Team India’s march
Cricket obsessed Indians may give short shrift to Test cricket, but 2016 has been a rip-roaring year for Team India as far as the longest format of the game is concerned. Riding on series wins against West Indies (2-0), New Zealand (3-0) and England (4-0) — India is presently topping the ICC Test rankings with 120 points, a clear 15 points ahead of Australia with which it will be locking horns at home in a 4-Test series this season. A showdown with the fourth ranked Proteas in South Africa will materialize only in early 2018; and there is little likelihood of any engagement with third ranked Pakistan in a neutral country, given the current bitterness between the two neighbors. India only has a 3-Test away series coming up in the second half of next year, so there will not be much scope for Team India to shed its ‘poor travelers’ tag in Tests anytime soon. Still, there have been many positives for Team India to take home in the Tests, even though it is yet to replace the Fabulous Four of Tendulkar, Dravid, Laxman and Ganguly with batsmen of comparable stature. Test skipper Virat Kohli is in the form of his life, averaging nearly 76 while blasting three double tons this year. New coach Anil Kumble, known for his meticulous planning and understated firmness, has joined forces admirably with Kohli to forge a side willing to back itself to the last man. There can be no better illustration of this diehard attitude than the Cheni Test in which Ravichandran Ashwin with the ball and Kohli with the bat flopped badly, but Ravindra Jadeja with 10 wickets and rookie batter Karun ir with a humongous triple ton more than made amends with a famous victory to completely bury England. In the earlier Test at Mumbai, Kohli hit a counter-attacking 235 after a sizeable England first innings score of 400, with spinner Jayant Yadav coming in at number nine to score a century (the first by an Indian at that position).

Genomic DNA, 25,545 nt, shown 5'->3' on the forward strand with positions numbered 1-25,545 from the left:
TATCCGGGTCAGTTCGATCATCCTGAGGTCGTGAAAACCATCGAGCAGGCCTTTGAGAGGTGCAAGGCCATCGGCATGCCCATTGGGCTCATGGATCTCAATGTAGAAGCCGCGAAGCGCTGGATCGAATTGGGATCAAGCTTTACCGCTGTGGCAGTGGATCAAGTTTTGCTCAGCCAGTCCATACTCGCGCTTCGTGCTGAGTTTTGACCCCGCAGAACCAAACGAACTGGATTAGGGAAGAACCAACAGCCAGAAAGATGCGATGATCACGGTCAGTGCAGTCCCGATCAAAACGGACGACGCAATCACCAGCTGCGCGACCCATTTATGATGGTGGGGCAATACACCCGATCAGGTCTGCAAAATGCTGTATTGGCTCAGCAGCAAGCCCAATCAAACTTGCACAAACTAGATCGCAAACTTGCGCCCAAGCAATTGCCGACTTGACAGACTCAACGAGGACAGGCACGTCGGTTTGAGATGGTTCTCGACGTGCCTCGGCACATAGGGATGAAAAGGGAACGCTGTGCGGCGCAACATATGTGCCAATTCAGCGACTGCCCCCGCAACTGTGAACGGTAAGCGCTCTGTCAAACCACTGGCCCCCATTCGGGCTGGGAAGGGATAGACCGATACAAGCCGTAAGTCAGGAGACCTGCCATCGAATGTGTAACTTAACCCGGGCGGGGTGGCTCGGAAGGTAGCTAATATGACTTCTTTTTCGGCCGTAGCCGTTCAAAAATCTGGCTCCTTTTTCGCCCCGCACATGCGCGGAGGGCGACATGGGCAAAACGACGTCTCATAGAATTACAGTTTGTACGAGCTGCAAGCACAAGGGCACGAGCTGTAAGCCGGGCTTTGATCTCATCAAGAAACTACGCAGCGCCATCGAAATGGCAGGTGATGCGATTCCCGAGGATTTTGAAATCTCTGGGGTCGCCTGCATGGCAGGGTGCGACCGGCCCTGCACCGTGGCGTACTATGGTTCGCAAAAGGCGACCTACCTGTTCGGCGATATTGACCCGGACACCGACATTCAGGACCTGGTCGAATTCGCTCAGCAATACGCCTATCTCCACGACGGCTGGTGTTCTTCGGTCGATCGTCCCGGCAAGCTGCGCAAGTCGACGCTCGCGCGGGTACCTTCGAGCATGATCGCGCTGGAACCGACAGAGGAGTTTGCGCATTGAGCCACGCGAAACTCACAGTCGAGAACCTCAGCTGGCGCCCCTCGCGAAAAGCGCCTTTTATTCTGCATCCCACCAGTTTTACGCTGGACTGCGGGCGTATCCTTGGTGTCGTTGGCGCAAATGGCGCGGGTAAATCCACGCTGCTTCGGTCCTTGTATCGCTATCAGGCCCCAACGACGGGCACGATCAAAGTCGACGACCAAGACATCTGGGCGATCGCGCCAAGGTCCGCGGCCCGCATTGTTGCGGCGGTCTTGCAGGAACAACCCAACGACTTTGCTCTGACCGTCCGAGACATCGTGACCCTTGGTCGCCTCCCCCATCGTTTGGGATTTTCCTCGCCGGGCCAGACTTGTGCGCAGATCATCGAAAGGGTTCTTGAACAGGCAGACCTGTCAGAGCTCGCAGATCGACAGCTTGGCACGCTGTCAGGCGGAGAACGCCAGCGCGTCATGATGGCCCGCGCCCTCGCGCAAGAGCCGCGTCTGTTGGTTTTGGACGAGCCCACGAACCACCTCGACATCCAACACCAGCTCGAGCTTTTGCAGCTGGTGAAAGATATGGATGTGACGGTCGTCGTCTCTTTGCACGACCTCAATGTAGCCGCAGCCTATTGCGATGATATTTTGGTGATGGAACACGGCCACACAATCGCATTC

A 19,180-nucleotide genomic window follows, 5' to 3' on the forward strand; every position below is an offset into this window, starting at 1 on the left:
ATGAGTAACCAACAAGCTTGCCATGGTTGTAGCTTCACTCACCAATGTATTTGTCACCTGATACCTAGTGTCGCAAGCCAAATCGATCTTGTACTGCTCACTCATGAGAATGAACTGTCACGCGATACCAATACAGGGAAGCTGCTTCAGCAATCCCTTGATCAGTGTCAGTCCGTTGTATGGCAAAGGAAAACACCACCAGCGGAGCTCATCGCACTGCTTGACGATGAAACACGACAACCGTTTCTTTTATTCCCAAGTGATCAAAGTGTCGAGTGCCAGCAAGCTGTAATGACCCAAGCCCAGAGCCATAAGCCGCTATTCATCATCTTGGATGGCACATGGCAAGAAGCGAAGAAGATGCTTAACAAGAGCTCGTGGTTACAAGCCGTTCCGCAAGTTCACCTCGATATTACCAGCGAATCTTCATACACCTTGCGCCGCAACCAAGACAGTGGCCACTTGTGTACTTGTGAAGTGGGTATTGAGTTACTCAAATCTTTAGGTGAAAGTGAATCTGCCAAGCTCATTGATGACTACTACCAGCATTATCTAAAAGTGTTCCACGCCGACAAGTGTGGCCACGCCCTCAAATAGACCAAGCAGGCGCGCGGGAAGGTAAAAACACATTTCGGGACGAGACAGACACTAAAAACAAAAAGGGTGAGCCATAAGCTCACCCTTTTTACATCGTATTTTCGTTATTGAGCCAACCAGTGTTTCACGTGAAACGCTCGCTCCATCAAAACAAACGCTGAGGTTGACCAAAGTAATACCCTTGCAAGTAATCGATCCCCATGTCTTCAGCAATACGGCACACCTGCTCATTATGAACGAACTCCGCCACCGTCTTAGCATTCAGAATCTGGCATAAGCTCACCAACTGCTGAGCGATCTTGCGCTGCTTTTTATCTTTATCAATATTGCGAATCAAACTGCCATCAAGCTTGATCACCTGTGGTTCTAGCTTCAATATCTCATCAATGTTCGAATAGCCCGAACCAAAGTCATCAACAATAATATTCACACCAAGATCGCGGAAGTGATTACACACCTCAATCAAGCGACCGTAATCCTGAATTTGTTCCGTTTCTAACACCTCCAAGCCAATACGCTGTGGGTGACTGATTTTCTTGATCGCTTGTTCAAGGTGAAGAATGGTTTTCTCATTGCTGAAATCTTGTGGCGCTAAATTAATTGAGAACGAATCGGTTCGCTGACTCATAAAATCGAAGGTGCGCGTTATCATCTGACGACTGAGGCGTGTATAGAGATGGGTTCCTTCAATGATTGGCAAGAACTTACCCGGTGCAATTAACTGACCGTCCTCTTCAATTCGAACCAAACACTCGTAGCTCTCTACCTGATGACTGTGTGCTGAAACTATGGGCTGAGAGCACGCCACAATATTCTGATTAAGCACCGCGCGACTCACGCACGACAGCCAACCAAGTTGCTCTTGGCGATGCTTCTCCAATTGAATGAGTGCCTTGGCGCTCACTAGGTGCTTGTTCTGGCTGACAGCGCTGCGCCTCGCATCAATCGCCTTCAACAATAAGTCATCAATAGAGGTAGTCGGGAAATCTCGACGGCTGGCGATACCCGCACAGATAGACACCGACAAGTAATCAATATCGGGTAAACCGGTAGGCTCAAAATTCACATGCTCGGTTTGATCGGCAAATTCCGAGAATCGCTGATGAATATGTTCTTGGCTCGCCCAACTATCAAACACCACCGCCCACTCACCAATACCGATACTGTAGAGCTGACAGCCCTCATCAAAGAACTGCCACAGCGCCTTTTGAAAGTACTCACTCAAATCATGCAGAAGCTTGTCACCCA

In the plethora of statistics and broken records, the heartening aspect to emerge is a stronger bench strength for Team India. ir had come in for Ajinkya Rahane at Cheni, and is likely to get an extended run. Another substitute in a key position who did well was wicketkeeper-batsman Parthiv Patel, recalled to the highest level after eight years. Coming in for injured Wriddhiman Saha in the third Test at Mohali, Patel as a steady opener gave his team magement more options in other positions down the order. While Saha remains the country’s best glovesman and is capable of playing match-winning knocks (like his ton against West Indies at Gros Islet last year), another emerging talent both in front and behind the stumps is Rishab Pant who has been going great guns with the bat in the domestic circuit this season. Among those who weigh in purely as batsmen, Cheteswar Pujara, KL Rahul and Murali Vijay (despite some problems with the short ball) have held their own, while the likes of Rohit Sharma and Manish Pandey will be waiting in the wings. Team India’s tail has been wagging vigorously, with the likes of Ashwin and Jadeja putting a high price on their wickets. One crucial front on which skipper Kohli is perceived to have made a definite impact is the new ball attack, with Mohammad Shami, Umesh Yadav, Bhuvneshwar Kumar and Ishant Sharma all putting their hands up at different times to make a collective statement of their own. India may still be a fair distance off from laying truly sporting wickets, but the shorter cricketing formats have forced its fast men to use the air and crease more ingeniously and devise other skills to take out batsmen. It is sound strategy to invest in the pace bowling department if Team India is to win abroad, so the more cogs in the wheel, the better. This is one aspect where it has fallen short even with ‘Captain Cool’ Mahendra Singh Dhoni at the helm, who has bidden farewell to Tests. But Dhoni has enjoyed a second wind in the shorter versions, batting with freedom as a finisher, and still leading Team India in one-dayers and T20 cricket. He may have stumbled agonizingly at the last four stage in World T20 Cup, but has made amends with the Asia Cup crown and series wins against Sri Lanka, Zimbabwe and New Zealand. As a team in transition in the three formats, India so far has struck an admirable balance with two skippers at different ends of their careers. Considering the Supreme Court’s pressure on the BCCI to reform its ways, it is remarkable that some cricketers are maging to thrive in spite of their administrators.